Predictive analytics continues to apply more advanced data models to referral scoring. They can integrate these case severity ratings and use data mining, text analytics and statistical modeling to identify patterns and predict future outcomes. These predictive models capture relationships among the data points to help assess the risk profile of future cases. Prescriptive analytics goes a step further, suggesting actions that could be taken to lower the level of risk on these cases.

The next frontier is machine learning, a form of artificial intelligence that enables computers to learn without being explicitly programmed. As a result, machine learning systems can analyze streams of new data and identify new indicators that signify when a claim is escalating and needs intervention.

4. Scorecards to improve program performance: The analytics process can take massive amounts of information on workers comp injuries and put that data into meaningful scorecards. These reports monitor key performance indicators that help to evaluate the success of an organization’s medical management approach. Since each organization is unique, the scorecard should be customized to reflect the indicators that the enterprise specifically deems important.

With the first set of scorecards, risk managers can begin to see where and when telephonic and field case management services are brought in and gauge the resulting costs and outcomes against overall medical spending. This offers a sense of what leads to effective use of case management services in relation to their unique claims experience. The first set of reports also serves as a baseline to monitor program progress over time and to identify ongoing areas for improvement. In fact, scorecard reviews should be scheduled on at least a quarterly basis.

With ongoing reports, program managers can identify new and emerging risks, such as the costliest claims by injury type, location or position, or the most common injuries by body part. Looking at these factors can help identify areas that would benefit from more aggressive medical management. When one global retailer found an alarming increase in shoulder injuries, for example, it created educational programs that helped claims staff readily identify the cases that would benefit from clinical intervention. At the same time, worksites implemented safety guidelines and training to reduce the rate of shoulder injuries.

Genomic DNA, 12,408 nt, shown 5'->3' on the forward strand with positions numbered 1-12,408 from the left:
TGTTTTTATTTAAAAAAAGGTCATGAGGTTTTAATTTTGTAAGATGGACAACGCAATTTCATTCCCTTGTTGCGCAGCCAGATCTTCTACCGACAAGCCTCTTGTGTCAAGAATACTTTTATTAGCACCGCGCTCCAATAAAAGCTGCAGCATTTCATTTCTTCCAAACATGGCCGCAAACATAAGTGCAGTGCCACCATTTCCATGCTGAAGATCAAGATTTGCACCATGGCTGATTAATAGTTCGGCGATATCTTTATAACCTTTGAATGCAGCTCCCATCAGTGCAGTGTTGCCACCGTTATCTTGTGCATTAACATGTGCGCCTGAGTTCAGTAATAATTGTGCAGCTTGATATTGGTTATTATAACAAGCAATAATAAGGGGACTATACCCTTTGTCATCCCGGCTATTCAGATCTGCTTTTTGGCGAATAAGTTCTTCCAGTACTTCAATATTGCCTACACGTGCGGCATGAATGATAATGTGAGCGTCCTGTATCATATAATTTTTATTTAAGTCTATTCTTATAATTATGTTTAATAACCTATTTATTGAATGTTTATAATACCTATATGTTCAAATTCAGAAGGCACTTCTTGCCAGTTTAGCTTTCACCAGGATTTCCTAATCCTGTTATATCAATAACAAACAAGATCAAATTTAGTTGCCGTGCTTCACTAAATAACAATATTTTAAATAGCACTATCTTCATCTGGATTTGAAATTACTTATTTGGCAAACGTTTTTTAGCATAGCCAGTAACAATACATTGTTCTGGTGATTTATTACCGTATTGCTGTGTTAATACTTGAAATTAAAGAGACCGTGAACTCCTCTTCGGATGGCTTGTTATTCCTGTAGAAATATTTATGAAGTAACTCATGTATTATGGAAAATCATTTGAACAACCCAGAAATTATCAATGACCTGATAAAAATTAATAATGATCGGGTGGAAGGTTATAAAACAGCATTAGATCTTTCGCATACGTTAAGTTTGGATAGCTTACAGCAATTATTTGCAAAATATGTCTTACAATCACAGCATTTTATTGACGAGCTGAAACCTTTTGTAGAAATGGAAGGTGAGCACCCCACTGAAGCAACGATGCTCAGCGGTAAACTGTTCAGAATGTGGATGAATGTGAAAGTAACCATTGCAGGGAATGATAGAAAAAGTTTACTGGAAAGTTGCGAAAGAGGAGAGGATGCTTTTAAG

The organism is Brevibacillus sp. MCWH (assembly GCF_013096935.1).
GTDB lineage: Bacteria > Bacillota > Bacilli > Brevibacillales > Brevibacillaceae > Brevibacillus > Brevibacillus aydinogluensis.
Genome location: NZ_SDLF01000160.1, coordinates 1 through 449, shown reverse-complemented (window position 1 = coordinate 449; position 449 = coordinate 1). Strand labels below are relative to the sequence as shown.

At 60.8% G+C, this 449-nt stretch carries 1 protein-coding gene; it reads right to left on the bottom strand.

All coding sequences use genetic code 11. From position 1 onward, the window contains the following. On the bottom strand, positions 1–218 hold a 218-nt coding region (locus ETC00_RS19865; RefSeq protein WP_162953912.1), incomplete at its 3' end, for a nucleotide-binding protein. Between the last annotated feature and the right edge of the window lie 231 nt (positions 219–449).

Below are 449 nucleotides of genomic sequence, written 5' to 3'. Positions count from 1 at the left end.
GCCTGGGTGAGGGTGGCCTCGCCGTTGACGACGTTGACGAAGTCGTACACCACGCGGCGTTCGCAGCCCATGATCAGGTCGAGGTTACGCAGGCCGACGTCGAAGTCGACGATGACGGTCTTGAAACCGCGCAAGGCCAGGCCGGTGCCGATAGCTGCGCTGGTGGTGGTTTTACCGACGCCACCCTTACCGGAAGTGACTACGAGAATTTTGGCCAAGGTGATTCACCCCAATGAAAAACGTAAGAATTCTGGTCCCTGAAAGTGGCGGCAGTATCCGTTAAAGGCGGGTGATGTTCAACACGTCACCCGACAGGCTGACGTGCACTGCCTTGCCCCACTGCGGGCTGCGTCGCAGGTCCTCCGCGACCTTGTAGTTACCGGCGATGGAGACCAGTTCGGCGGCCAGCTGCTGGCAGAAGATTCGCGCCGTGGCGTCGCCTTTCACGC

With a similar scorecard strategy, workers comp programs can also evaluate and improve care by enhancing provider networks. Provider scorecards assess if networks have the right mix of physicians and can compare and stratify peer providers based on certain quality measures. Workers comp programs can then strive to increase referrals to the providers that consistently perform well and deliver quality outcomes.

5. Looking beyond the data: Although there are many sophisticated data tools, when it comes to case management, programs cannot rely on data alone. A plethora of subjective factors must also be monitored and assessed to ensure quality. Case managers often go above and beyond their expected roles, using unique experience, empathy and expertise to improve the lives of injured workers. These factors cannot be summarized and quantified with statistics. Instead, organizations need to have subjective methods to review these factors that represent the “heart” of their medical management program.

With this in mind, managed care companies are evaluating individual case managers, using both subjective and objective measures of performance. This allows case management organizations to evaluate staff performance and identify areas where individuals may benefit from additional training and mentoring. They thus foster the development of their case managers, providing them with opportunities to build their knowledge and skills, and at the same time, recognizing and promoting case management excellence.

 
Jim Harris

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About the Author

Jim Harris is vice president of analytics and reporting at Genex Services.